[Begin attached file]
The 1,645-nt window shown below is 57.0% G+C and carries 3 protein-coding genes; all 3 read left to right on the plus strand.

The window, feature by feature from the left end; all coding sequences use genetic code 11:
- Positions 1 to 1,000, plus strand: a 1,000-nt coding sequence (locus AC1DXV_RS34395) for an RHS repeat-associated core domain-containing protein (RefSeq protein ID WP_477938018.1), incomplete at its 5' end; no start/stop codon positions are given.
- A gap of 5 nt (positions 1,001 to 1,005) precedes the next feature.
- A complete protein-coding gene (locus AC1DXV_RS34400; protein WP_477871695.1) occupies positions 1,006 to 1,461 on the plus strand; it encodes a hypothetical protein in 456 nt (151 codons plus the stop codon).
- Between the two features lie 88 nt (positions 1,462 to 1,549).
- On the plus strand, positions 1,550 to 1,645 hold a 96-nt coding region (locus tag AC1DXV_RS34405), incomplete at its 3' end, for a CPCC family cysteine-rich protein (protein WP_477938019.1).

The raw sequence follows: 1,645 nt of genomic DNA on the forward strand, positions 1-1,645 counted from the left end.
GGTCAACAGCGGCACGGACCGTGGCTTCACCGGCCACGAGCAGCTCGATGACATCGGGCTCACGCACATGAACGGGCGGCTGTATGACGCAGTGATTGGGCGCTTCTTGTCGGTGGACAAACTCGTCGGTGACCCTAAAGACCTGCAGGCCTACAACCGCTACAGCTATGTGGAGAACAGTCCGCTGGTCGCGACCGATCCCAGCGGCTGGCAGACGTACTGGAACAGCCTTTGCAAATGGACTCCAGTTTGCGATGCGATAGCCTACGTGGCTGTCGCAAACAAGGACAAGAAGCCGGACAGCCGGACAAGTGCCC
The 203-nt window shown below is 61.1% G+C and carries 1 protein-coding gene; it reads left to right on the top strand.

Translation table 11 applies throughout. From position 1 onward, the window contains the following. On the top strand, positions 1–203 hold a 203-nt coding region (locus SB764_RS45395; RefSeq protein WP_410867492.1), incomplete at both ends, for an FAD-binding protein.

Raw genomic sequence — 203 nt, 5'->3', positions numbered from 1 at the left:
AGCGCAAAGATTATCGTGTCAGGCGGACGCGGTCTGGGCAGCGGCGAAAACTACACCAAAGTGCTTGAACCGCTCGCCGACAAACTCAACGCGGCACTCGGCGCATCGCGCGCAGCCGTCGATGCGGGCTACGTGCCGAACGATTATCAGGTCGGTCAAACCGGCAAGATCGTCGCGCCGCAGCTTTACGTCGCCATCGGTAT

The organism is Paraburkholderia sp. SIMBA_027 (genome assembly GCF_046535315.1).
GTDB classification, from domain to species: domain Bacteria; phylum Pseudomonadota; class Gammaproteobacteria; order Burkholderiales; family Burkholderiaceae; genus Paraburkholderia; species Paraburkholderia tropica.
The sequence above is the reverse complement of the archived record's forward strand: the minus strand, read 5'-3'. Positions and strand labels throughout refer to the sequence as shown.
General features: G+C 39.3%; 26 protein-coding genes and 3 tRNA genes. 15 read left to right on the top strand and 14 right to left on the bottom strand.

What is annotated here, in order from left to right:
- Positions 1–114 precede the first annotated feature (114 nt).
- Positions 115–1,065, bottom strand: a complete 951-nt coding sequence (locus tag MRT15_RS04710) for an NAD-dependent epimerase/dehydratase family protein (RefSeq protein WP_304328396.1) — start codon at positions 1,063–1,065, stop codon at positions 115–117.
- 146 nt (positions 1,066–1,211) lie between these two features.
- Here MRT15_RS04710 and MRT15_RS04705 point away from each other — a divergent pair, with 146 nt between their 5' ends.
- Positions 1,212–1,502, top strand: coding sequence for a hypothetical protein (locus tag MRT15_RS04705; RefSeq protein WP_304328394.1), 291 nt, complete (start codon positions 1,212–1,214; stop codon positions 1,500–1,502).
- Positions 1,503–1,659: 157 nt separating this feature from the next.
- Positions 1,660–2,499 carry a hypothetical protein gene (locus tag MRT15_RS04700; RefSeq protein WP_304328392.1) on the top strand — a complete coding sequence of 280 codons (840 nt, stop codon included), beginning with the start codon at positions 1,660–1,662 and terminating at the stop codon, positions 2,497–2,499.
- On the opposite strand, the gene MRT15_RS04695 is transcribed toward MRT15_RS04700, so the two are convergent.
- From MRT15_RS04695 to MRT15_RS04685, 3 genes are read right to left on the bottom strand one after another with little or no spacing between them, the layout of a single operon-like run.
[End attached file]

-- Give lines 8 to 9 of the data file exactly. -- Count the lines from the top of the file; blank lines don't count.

The raw sequence follows: 1,645 nt of genomic DNA on the forward strand, positions 1-1,645 counted from the left end.
GGTCAACAGCGGCACGGACCGTGGCTTCACCGGCCACGAGCAGCTCGATGACATCGGGCTCACGCACATGAACGGGCGGCTGTATGACGCAGTGATTGGGCGCTTCTTGTCGGTGGACAAACTCGTCGGTGACCCTAAAGACCTGCAGGCCTACAACCGCTACAGCTATGTGGAGAACAGTCCGCTGGTCGCGACCGATCCCAGCGGCTGGCAGACGTACTGGAACAGCCTTTGCAAATGGACTCCAGTTTGCGATGCGATAGCCTACGTGGCTGTCGCAAACAAGGACAAGAAGCCGGACAGCCGGACAAGTGCCC